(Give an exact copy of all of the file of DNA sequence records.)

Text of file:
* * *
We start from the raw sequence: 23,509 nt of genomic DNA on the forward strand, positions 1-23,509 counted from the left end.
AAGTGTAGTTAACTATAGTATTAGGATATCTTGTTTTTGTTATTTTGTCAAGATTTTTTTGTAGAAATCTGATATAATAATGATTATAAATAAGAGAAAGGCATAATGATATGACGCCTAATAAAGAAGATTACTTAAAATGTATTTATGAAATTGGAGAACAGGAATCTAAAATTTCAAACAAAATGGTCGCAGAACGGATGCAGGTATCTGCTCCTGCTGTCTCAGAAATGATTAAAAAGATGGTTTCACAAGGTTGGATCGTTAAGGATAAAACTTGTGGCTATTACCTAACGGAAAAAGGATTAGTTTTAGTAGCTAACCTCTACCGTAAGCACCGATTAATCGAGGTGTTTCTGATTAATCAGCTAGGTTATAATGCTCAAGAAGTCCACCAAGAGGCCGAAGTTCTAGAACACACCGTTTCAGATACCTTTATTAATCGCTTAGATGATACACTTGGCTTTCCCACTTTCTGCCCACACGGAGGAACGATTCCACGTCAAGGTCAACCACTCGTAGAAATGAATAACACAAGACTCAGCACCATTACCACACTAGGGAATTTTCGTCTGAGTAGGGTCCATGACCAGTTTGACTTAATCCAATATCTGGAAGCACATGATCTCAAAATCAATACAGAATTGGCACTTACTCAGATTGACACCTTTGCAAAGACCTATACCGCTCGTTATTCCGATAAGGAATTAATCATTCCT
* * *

We start from the raw sequence: 23,509 nt of genomic DNA on the forward strand, positions 1-23,509 counted from the left end.
AAGTGTAGTTAACTATAGTATTAGGATATCTTGTTTTTGTTATTTTGTCAAGATTTTTTTGTAGAAATCTGATATAATAATGATTATAAATAAGAGAAAGGCATAATGATATGACGCCTAATAAAGAAGATTACTTAAAATGTATTTATGAAATTGGAGAACAGGAATCTAAAATTTCAAACAAAATGGTCGCAGAACGGATGCAGGTATCTGCTCCTGCTGTCTCAGAAATGATTAAAAAGATGGTTTCACAAGGTTGGATCGTTAAGGATAAAACTTGTGGCTATTACCTAACGGAAAAAGGATTAGTTTTAGTAGCTAACCTCTACCGTAAGCACCGATTAATCGAGGTGTTTCTGATTAATCAGCTAGGTTATAATGCTCAAGAAGTCCACCAAGAGGCCGAAGTTCTAGAACACACCGTTTCAGATACCTTTATTAATCGCTTAGATGATACACTTGGCTTTCCCACTTTCTGCCCACACGGAGGAACGATTCCACGTCAAGGTCAACCACTCGTAGAAATGAATAACACAAGACTCAGCACCATTACCACACTAGGGAATTTTCGTCTGAGTAGGGTCCATGACCAGTTTGACTTAATCCAATATCTGGAAGCACATGATCTCAAAATCAATACAGAATTGGCACTTACTCAGATTGACACCTTTGCAAAGACCTATACCGCTCGTTATTCCGATAAGGAATTAATCATTCCT